Saturday, 4 August 2012

WONDER DRUG almost makes it!

This week the film in development, WONDER DRUG was so very close to winning public votes in a survey by Indiewire. The winning margin was only 3%!!
You can see more about WONDER DRUG at

Thank you to everyone who voted. We are all supportive of screen writer and DES daughter, Caitlin McCarthy in her quest for Wonder DRUG to make it to the big screen. With this, there is hope the film will be shown Australia and further raise consciousness of drug disasters. And yes, drug disasters look set to continue with the now usage of dexamethasone in pregnant women to prevent intersex, tomboys and lesbians ( ). This report shows NOTHING has been learned from the horrors of the DES and thalidomide experience - thus making WONDER DRUG  all the more important for viewing audiences world-wide.


Caitlin said...

Please vote NOW for WONDER DRUG to be IndieWire's "Project of the Week" by visiting the link below. No registration is necessary and it's free. Voting ends on Monday August 6 -- but don't delay and VOTE TODAY!

This vote is separate from any comments you may have previously left on WONDER DRUG's "Project of the Day" page.

Thank you -- and spread the word about voting for WONDER DRUG, which ends on Monday, August 6.

Hugh said...

I agree, there are lessons that still haven't been learned from the DES disaster. One aspect of DES that doesn't get talked about a lot is that it has feminizing effects on males. Many DES sons were born with intersex conditions such as undescended testes, hypospadias or micropenis. A lot of them have gender identity issues too, e.g.:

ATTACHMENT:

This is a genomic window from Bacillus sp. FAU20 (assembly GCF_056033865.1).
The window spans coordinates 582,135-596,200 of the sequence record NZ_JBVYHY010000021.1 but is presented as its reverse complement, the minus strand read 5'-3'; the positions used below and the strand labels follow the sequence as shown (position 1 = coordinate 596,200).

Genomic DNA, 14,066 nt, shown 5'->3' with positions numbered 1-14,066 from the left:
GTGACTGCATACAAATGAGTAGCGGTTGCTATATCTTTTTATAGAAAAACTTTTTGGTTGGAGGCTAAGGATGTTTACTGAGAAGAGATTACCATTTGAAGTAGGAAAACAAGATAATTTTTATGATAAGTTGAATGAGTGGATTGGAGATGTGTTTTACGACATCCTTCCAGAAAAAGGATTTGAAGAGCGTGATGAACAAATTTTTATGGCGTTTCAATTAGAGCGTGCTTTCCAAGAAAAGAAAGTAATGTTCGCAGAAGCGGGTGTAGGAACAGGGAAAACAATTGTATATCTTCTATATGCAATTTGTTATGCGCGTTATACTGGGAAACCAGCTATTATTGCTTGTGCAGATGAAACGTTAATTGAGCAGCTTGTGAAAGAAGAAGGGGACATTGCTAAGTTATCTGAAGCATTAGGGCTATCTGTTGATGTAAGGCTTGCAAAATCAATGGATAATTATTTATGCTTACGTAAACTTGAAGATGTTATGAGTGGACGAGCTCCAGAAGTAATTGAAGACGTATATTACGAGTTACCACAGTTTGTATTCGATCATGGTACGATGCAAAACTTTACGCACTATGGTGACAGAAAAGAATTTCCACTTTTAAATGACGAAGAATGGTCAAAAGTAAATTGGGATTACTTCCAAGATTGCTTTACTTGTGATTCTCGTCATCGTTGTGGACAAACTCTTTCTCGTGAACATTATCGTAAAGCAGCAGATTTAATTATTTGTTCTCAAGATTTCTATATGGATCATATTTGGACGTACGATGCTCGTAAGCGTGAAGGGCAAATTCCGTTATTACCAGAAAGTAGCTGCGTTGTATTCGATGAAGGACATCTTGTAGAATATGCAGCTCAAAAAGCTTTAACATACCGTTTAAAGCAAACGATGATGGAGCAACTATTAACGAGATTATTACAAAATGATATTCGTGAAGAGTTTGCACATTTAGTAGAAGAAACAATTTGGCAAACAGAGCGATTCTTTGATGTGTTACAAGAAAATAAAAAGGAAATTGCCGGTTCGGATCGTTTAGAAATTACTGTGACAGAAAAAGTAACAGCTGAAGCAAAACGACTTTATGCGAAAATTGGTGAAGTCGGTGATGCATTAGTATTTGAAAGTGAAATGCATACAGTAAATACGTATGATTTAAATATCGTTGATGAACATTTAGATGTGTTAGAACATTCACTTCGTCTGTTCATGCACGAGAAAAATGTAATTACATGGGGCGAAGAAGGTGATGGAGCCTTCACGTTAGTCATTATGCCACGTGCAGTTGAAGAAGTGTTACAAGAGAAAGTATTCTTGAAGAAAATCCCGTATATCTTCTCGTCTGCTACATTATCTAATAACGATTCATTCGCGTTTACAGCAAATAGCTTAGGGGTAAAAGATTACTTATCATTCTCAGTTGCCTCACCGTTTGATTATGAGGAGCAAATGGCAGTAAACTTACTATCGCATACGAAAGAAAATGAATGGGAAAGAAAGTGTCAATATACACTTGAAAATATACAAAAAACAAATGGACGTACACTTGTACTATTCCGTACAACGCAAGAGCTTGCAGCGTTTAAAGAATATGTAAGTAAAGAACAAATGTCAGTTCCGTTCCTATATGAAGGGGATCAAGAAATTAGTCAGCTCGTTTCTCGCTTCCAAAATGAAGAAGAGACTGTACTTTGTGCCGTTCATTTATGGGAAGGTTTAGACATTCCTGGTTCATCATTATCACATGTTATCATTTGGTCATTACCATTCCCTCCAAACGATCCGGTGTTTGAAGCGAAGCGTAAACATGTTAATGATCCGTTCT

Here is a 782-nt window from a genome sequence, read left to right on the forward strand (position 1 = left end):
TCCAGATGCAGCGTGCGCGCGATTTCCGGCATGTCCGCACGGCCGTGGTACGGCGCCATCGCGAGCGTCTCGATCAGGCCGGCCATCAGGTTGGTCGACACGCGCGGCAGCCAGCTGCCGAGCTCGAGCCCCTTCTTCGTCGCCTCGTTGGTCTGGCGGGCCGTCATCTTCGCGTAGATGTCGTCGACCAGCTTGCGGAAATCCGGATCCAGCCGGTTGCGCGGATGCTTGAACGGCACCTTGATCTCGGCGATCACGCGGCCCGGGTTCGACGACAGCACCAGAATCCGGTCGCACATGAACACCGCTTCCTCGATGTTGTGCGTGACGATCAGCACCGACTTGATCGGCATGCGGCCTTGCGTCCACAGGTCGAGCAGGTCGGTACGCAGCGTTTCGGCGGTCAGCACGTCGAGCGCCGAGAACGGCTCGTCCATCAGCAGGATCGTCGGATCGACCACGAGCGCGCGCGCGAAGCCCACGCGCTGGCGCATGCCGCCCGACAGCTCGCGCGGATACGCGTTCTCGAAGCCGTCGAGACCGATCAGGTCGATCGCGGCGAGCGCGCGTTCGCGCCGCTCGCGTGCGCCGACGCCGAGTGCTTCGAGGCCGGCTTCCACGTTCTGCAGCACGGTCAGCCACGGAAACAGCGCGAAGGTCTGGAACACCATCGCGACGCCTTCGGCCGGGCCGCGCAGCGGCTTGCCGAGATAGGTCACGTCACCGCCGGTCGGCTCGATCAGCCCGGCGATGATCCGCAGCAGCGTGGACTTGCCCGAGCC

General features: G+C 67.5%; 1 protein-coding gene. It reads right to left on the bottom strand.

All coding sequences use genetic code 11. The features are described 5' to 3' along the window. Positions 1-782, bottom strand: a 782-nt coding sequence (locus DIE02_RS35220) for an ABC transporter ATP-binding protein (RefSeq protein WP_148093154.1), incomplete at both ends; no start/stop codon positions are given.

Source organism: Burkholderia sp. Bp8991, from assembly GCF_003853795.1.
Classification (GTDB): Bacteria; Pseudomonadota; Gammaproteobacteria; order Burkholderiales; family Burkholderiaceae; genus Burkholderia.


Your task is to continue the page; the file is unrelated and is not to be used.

DES is such a powerful estrogenic drug that everyone looking at the DES disaster seems to assumed that any harm it caused was due to its estrogenic properties, but I've discovered that DES is also a very effective chemical castration agent, and the doses being used for prevention of miscarriage were more than sufficient to fully chemically castrate an adult man. Male development in the unborn child is driven by hormones produced in the testicles, and if you shut down production of those hormones, development occurs as female instead.
In humans, the reproductive organs that define a person's physical sex develop during the first trimester, while nearly all the sexually dimorphic brain development takes place during the second and third trimester of the pregnancy. Under the standard "Smith and Smith" protocol for prevention of miscarriage, a typical DES son would have spent the entire second and third trimester being exposed to more than enough DES to induce full chemical castration and completely shut down his testosterone production. In effect, through chemical castration, I think DES has made the DES sons into people with the body of a man (albeit intersexed in many cases), but with the brain of a woman inside that body.
In animals like rats or sheep, when you create an animal with a female brain in a male body through castration at the appropriate stage of development, the later adult behaviour makes it obvious that something is wrong. Humans are far more complex and adaptable creatures though, and that gives us the ability to cover up for all sorts of abnormalities. People (especially adolescents) tend to react very badly to feminine behaviour in a male body. Bullied as a teenager, I quickly learned to hide what was really there and create a fake persona, pretending to everyone around me and even to myself that I was a man just like any other. That seems to be a near-universal thing among the DES sons I've spoken to as well. I've set up a web page explaining what I think happened to my brain as a result of my own hormonal exposure, and how I think DES and other artificial hormonal drugs given to pregnant women can affect "brain sex" in the unborn child. Here's the link:
I appreciate it sounds like an incredibly tall story, but check the facts yourself if you don't believe me. The dose of DES required to induce full chemical castration in adult men is 3mg per day, and the dose the DES mothers were typically started on was 5mg per day.